B&H: You have an awesome website that contains much more than just photographs. You have videos, as well as race updates, and an online store where you sell posters, calendars, and even sublimated jerseys with your photos. How do you find the time to maintain the site? Many photographers have the artistic skills, but lack the so called business sense. Was there someone or something that led to your marketing skills?
Graham: I have yet to shoot video, but I will one day. My site was an idea I started with an American friend in 1998, before Lance made his comeback from cancer. We had no idea how much his success would lift our site, but it opened the possibilities to produce so much product back then—Lance's fans were also from outside the sport, so they kind of walked into an Aladdin's cave and wanted to buy more and more stuff. The business behind it was based more on a lucky coincidence of Lance winning seven Tours, than on any pure business sense from anyone I worked with.
I now maintain most of the site myself, with a bit of help from a few technicians, my girlfriend, and some nice software "for idiots" like myself. It takes an awful lot of work, on top of an awful lot of photography work. But it's a pleasure to have the site, as I know how much the fans of cycling enjoy coming to it. And of course, our merchandise and imagery goes far beyond just Lance—it encompasses scenery shots from races all over the world.
B&H: You also write a monthly column in Cycle Sport Magazine. I love to read the insights you give every month. Did the magazine approach you, or did you suggest it to them? Do you have any writing background, and has that helped your career reach an even higher level?
Graham: The Cycle Sport column was the idea of a guy named Tim Grady, who owns a company called World Cycling Productions, in Minneapolis. He asked me to write a column, as he knew my interests in cycling went beyond just taking photos all day long. It was quite a shock to suddenly realize how much one knew about a whole range of subjects within the sport and photography—like travel, eating, wines and politics, as well as having an expert observer's view of the sport. I had written a few books before I got the column up and running, but this was a different challenge—and a pleasure at the same time. Most photographers can only make a name for themselves as photographers, but having had the chance to also pen a few choice words has helped my career along nicely, no denying that. People relate to you differently if they have seen beyond the camera, so I've been lucky twice in my career!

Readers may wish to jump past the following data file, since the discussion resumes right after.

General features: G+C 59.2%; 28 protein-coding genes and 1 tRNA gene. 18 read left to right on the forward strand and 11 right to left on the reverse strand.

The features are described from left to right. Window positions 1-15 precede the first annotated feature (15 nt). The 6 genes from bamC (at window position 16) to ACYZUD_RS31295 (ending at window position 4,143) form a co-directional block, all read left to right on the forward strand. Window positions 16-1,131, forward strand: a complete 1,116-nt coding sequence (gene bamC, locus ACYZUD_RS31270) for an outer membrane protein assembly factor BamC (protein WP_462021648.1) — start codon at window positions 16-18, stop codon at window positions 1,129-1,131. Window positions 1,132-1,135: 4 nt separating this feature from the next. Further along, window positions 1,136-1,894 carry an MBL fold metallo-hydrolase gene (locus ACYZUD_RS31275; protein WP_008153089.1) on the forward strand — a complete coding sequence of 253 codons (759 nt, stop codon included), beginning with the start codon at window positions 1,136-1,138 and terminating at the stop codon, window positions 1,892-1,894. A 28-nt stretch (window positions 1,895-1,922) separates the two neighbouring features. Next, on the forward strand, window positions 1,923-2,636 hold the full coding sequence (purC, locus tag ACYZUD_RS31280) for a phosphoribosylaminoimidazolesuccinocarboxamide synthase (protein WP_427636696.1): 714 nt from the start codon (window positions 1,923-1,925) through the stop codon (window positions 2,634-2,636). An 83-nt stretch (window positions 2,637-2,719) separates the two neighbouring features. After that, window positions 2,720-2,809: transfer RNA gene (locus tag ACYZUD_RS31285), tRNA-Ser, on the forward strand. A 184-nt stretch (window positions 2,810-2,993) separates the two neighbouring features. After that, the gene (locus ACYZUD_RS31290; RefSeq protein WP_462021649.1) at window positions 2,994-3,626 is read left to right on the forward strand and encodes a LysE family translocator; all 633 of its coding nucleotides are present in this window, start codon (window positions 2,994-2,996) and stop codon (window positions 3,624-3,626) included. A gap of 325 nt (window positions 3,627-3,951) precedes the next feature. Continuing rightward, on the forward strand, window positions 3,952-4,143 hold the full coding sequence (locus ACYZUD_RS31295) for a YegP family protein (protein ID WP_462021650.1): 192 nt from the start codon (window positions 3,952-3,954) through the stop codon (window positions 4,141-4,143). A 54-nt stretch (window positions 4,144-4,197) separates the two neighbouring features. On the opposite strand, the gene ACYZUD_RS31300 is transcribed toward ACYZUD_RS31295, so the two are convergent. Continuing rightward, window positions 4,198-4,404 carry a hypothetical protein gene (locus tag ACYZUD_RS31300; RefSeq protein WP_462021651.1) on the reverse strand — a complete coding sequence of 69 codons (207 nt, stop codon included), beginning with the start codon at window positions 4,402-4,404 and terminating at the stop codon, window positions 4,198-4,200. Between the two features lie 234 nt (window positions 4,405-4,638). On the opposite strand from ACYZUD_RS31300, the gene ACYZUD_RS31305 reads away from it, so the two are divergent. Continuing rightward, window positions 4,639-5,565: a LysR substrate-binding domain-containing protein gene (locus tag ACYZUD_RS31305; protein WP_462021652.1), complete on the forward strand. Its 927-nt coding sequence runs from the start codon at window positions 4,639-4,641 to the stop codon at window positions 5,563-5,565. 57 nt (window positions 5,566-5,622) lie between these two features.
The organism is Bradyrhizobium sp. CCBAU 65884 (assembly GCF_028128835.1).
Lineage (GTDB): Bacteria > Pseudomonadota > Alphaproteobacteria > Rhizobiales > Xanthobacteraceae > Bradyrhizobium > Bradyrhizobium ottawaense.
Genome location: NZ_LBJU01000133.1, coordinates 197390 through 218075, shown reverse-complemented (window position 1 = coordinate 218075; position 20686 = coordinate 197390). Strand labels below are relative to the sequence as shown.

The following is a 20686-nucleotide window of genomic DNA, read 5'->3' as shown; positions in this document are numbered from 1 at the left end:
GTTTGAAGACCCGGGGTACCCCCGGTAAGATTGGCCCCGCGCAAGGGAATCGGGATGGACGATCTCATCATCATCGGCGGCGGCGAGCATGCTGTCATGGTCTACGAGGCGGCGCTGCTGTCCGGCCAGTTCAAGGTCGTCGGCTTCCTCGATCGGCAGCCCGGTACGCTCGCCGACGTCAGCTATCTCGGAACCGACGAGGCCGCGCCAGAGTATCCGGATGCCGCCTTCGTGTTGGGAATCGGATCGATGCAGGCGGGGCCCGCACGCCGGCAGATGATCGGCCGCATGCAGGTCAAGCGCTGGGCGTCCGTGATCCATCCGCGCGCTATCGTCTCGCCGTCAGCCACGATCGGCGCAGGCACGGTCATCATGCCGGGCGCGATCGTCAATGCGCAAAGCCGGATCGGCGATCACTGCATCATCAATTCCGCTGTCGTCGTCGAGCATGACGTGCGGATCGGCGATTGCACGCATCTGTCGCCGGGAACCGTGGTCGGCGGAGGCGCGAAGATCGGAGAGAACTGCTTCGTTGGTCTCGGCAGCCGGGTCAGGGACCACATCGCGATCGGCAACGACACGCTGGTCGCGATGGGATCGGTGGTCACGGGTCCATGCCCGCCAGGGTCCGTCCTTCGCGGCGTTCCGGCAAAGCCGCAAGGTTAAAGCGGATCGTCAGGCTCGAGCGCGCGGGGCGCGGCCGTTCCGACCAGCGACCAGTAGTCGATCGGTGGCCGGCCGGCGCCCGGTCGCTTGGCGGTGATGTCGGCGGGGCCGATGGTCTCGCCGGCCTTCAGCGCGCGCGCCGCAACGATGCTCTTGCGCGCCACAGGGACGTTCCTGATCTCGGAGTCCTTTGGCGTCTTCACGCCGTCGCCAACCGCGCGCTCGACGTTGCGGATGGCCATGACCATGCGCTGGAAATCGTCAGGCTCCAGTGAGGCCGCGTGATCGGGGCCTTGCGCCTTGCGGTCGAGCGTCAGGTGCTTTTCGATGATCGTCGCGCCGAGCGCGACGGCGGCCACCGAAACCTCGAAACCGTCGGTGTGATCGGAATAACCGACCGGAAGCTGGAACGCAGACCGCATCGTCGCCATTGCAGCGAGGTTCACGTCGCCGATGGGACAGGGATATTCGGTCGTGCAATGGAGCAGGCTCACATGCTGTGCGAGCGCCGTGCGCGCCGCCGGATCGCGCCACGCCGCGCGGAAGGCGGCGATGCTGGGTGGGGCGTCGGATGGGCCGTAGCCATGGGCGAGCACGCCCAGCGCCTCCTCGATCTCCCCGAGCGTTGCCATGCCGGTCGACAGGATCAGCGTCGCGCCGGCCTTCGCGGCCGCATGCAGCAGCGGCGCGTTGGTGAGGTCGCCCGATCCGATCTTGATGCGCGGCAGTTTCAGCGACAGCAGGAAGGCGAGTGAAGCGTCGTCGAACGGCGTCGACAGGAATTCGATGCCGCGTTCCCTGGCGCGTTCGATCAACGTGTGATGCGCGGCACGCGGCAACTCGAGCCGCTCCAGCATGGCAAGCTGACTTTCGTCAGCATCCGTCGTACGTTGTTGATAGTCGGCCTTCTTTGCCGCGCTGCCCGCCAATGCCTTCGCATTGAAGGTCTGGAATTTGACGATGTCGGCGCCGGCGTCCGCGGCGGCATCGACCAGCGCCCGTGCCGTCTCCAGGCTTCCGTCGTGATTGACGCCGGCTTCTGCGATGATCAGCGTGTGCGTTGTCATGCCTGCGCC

B&H: Can you tell us what’s typically in your camera bag?
Graham: Two Nikon D3s bodies, 16mm fisheye, 14-24mm, 24-70mm, 70-200mm lenses, plus a 1.7 extender. Also, an SB800 flash. I'll also hide a 200-400mm zoom lens in my checked-in baggage; it just about fits into the motorcycle pannier, and is my favorite lens of all—great for finish shots! If weight is a problem, I'll happily leave a few pairs of underwear behind to take this great lens with me!
B&H: You have over 20,000 followers on twitter. Any tips or suggestions for photographers on using social media channels to promote their business or connect with potential clients? Any time-management tips for younger photographers?
Graham: I use twitter, as it is a great tool to combine with my photography and travel, and I use it primarily to entertain people, as well as entertain myself. I don't take anything much in life too seriously, so I do like twitter. No Facebook, no other social networking; my time is too precious. And I'd advise anyone trying to make it as a photographer to do just that, before wasting away hours on social networks. It is generally felt that having your images on Facebook debases your work, and I suppose twitter could be perceived as doing the same. But if you are already established, you don't really need to post images on Facebook anyway. Whichever networking one does, there are literally millions of other folks also posting images on that system. I'd still recommend building a website to showcase your images, to keep away from the mass users of social networks, to isolate your work from the masses, and promote it within the photographic industry. I'm lucky that my work is seen across several spectrums—cycling and photography—and that social networking is used to a minimum...
B&H: Anything special coming up you’d like to share with our readers?
Graham: Nothing on the near horizon—travelling, photographing, writing, and maintaining the commercial side of my business is a 24/7 job. But I still have a few ambitions I want to pursue, and in this ever-changing world of technology, I know plenty of opportunities are waiting along the way...
Disclaimer: The opinions expressed in this piece do not necessarily reflect the views of B&H Photo, Video, Pro Audio